The landmark Blueberry Hill restaurant, bar and music venue in suburban St. Louis is marking its 50th year in business today.
Blueberry Hill isn’t on Route 66, but it’s such a touchstone, quite a few Route 66 travelers make a side trip to it. It’s only a mile from the admittedly more obscure Forest Park Parkway alignment of the highway.
Joe Edwards opened Blueberry Hill on Sept. 8, 1972, in a run-down section of the Delmar Loop in the nearby St. Louis suburb of University City.
Blueberry Hill became the catalyst for the rejuvenation of that district; it’s now one of the most popular areas in the St. Louis metro.
Edwards, who still owns the venue, talked to the St. Louis Post-Dispatch:
“I figured I’d try to open a place where I could program the jukebox with my record collection,” Edwards says. Every couple of weeks, he would rotate singles from his stash of 30,000 into the classic Seeburg jukebox. “I hoped people would enjoy it.”
They did. The original Blueberry Hill jukebox was named the best in America by Billboard and Esquire and the best in the world by the BBC.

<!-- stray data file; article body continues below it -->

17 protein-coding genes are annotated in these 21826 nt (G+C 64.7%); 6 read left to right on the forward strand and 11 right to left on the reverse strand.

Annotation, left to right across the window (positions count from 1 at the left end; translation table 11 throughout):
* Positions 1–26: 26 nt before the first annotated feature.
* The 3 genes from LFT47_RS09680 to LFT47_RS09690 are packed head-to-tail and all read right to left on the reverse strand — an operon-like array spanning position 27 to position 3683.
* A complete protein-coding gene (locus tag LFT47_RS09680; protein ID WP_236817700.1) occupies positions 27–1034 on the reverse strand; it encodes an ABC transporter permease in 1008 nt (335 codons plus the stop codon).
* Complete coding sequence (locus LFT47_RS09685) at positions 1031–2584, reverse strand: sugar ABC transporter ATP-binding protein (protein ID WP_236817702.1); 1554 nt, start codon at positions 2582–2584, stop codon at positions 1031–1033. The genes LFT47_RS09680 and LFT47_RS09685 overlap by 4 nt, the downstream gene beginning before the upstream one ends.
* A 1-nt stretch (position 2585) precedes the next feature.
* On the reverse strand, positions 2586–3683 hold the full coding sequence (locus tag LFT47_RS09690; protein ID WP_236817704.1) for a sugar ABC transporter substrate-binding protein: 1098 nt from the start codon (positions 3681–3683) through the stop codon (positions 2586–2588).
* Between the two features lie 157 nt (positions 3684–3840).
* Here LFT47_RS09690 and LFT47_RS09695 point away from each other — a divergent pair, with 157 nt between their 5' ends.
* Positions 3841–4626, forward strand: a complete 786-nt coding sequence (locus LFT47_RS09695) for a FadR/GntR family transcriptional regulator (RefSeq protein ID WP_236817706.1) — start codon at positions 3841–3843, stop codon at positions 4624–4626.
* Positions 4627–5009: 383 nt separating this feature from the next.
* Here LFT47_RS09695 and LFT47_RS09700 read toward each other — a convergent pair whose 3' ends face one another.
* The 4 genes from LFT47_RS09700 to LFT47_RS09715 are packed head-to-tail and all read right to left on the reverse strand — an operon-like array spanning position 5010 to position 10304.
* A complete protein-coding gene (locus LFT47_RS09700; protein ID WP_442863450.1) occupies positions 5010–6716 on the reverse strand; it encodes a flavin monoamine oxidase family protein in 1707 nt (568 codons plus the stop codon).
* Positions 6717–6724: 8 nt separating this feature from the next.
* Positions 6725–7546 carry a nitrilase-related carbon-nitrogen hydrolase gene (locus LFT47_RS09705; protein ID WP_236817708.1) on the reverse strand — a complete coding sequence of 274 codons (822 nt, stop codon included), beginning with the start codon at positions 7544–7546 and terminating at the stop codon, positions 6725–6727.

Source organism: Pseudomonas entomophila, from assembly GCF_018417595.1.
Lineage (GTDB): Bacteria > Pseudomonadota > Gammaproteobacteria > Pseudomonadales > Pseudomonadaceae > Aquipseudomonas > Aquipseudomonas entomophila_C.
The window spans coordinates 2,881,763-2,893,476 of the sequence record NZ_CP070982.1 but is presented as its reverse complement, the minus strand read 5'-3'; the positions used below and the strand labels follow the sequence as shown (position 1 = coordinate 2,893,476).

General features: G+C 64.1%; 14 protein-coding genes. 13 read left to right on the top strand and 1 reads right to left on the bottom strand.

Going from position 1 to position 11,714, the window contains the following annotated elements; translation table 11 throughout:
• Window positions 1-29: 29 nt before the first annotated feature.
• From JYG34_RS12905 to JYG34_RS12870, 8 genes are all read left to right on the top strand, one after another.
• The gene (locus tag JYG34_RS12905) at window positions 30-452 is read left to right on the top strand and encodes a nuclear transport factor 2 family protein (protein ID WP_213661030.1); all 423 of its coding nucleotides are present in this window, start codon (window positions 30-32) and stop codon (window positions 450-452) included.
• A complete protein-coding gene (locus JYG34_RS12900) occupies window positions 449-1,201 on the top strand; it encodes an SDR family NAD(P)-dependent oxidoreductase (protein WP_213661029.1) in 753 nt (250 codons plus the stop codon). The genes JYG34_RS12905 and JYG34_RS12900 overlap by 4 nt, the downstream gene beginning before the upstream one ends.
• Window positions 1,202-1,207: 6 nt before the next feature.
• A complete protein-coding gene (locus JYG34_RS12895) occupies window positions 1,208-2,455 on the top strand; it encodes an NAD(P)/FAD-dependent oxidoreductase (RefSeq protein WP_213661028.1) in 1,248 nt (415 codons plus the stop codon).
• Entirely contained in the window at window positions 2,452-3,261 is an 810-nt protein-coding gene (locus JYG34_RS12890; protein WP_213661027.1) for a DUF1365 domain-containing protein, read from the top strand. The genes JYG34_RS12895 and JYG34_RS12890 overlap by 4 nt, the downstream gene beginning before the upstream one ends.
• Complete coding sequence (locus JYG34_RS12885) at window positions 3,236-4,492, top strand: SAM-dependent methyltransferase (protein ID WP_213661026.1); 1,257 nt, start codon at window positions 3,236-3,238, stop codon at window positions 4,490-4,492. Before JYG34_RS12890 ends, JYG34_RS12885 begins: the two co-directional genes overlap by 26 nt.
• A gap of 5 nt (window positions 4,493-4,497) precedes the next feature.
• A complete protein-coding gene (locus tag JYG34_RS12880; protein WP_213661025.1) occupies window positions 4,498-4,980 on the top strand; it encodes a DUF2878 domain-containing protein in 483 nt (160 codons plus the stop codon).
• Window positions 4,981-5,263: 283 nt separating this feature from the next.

“John Goodman and his friends would come in and pump quarter after quarter into the jukebox and play air guitar and sing along loudly,” Edwards says of the actor, a St. Louis native.
Blueberry Hill also has hosted a slew of concerts over the decades in its basement, including more than 200 by the father of rock ‘n’ roll, Chuck Berry.
I’d been fortunate to see about a half-dozen shows by Berry at Blueberry Hill — including a couple with his longtime pianist Johnny Johnson — before Berry died at age 90 a few years ago.
Blueberry Hill also has a display containing Berry’s guitar on which he composed his most famous song, “Johnny B. Goode.” Understandably, the guitar is encased in glass under high electronic security.
Blueberry Hills contains a ton of classic toys from Edwards’ collection, plus dozens of photographs of him standing with assorted music icons.
As a longtime St. Louis-area resident, I grew to appreciate Blueberry Hill over the years. It draws everyone from families, tourists, hipsters, punkers, Washington University students and working-class stiffs. The burgers-and-fries menu is excellent, and its draft beer selection is top-notch. It’s far better than just a tourist trap.
(Image of Blueberry Hill’s neon sign in University City, Missouri, by Jason Wolff via Flickr)